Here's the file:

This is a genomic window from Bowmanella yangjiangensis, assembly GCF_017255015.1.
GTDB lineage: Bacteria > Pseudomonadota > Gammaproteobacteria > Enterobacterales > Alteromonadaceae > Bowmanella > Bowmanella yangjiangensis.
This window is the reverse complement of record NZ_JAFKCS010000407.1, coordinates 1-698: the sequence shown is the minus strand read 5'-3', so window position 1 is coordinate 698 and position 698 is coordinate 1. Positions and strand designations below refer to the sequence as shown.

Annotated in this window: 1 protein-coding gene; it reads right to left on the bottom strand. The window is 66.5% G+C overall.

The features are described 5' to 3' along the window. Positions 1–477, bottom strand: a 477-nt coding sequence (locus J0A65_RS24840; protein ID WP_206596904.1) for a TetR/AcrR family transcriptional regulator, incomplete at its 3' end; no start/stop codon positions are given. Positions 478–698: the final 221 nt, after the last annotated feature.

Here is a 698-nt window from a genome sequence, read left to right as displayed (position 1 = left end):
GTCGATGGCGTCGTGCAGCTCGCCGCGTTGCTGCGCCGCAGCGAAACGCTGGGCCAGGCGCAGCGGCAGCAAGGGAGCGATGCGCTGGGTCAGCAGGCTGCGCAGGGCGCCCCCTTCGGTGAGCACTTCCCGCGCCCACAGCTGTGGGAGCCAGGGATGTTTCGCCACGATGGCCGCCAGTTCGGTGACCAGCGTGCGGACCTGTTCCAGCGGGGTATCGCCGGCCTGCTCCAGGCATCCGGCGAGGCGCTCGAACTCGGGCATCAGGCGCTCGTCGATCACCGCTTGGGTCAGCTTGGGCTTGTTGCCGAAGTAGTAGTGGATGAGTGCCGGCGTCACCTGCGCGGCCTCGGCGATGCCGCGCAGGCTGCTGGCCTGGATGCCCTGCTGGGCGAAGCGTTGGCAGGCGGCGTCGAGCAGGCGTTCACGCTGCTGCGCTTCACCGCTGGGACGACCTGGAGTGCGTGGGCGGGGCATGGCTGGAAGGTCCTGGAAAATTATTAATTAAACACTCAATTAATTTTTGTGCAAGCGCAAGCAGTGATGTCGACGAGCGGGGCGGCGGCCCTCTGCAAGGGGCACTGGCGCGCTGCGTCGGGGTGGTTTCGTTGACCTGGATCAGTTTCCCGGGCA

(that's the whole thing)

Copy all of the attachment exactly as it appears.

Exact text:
This is a genomic window from Bowmanella yangjiangensis, assembly GCF_017255015.1.
GTDB lineage: Bacteria > Pseudomonadota > Gammaproteobacteria > Enterobacterales > Alteromonadaceae > Bowmanella > Bowmanella yangjiangensis.
This window is the reverse complement of record NZ_JAFKCS010000407.1, coordinates 1-698: the sequence shown is the minus strand read 5'-3', so window position 1 is coordinate 698 and position 698 is coordinate 1. Positions and strand designations below refer to the sequence as shown.

Annotated in this window: 1 protein-coding gene; it reads right to left on the bottom strand. The window is 66.5% G+C overall.

The features are described 5' to 3' along the window. Positions 1–477, bottom strand: a 477-nt coding sequence (locus J0A65_RS24840; protein ID WP_206596904.1) for a TetR/AcrR family transcriptional regulator, incomplete at its 3' end; no start/stop codon positions are given. Positions 478–698: the final 221 nt, after the last annotated feature.

Here is a 698-nt window from a genome sequence, read left to right as displayed (position 1 = left end):
GTCGATGGCGTCGTGCAGCTCGCCGCGTTGCTGCGCCGCAGCGAAACGCTGGGCCAGGCGCAGCGGCAGCAAGGGAGCGATGCGCTGGGTCAGCAGGCTGCGCAGGGCGCCCCCTTCGGTGAGCACTTCCCGCGCCCACAGCTGTGGGAGCCAGGGATGTTTCGCCACGATGGCCGCCAGTTCGGTGACCAGCGTGCGGACCTGTTCCAGCGGGGTATCGCCGGCCTGCTCCAGGCATCCGGCGAGGCGCTCGAACTCGGGCATCAGGCGCTCGTCGATCACCGCTTGGGTCAGCTTGGGCTTGTTGCCGAAGTAGTAGTGGATGAGTGCCGGCGTCACCTGCGCGGCCTCGGCGATGCCGCGCAGGCTGCTGGCCTGGATGCCCTGCTGGGCGAAGCGTTGGCAGGCGGCGTCGAGCAGGCGTTCACGCTGCTGCGCTTCACCGCTGGGACGACCTGGAGTGCGTGGGCGGGGCATGGCTGGAAGGTCCTGGAAAATTATTAATTAAACACTCAATTAATTTTTGTGCAAGCGCAAGCAGTGATGTCGACGAGCGGGGCGGCGGCCCTCTGCAAGGGGCACTGGCGCGCTGCGTCGGGGTGGTTTCGTTGACCTGGATCAGTTTCCCGGGCA